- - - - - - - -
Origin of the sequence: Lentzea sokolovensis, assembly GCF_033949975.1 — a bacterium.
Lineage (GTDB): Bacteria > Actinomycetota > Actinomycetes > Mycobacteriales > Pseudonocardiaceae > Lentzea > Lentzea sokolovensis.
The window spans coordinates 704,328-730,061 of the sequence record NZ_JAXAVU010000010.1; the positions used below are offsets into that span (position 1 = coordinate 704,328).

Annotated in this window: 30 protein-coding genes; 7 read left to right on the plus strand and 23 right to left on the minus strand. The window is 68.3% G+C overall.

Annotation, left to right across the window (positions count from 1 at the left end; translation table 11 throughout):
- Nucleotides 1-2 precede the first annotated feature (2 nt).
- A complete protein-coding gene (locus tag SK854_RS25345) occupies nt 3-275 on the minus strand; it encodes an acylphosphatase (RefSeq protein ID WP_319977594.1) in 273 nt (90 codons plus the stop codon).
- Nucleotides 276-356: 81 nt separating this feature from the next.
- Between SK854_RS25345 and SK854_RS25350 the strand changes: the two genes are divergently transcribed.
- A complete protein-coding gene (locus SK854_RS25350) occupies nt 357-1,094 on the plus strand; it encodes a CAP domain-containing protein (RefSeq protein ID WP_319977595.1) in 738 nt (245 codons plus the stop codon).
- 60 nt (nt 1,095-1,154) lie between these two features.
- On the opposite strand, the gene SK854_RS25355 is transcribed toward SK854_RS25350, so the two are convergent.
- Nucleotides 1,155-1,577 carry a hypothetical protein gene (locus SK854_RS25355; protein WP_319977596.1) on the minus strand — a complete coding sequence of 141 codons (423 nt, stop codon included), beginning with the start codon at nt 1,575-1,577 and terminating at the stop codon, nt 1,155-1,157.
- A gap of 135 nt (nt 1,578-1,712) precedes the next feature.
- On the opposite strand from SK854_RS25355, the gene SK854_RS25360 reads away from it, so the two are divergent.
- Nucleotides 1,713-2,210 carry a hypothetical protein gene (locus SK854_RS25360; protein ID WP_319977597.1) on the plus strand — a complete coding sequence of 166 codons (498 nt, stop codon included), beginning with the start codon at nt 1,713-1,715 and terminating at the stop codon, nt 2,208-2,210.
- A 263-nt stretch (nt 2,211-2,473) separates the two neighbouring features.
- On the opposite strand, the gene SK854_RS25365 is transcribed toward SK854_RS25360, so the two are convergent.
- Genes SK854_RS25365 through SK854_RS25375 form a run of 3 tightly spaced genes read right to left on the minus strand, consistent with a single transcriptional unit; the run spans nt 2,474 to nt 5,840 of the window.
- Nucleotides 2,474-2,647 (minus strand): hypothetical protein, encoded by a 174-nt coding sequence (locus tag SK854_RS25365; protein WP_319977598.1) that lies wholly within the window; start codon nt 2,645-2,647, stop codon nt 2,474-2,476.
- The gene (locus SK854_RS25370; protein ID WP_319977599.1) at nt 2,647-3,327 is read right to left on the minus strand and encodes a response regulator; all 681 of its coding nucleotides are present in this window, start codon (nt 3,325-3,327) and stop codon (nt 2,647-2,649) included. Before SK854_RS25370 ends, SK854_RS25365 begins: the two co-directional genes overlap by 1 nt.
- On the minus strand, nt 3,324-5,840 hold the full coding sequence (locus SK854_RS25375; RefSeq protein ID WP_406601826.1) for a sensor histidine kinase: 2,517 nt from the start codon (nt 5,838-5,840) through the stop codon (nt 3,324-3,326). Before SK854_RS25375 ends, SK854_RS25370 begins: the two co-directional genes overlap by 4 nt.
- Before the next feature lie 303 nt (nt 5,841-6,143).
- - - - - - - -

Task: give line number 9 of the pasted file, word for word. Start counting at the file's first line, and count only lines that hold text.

- Between SK854_RS25345 and SK854_RS25350 the strand changes: the two genes are divergently transcribed.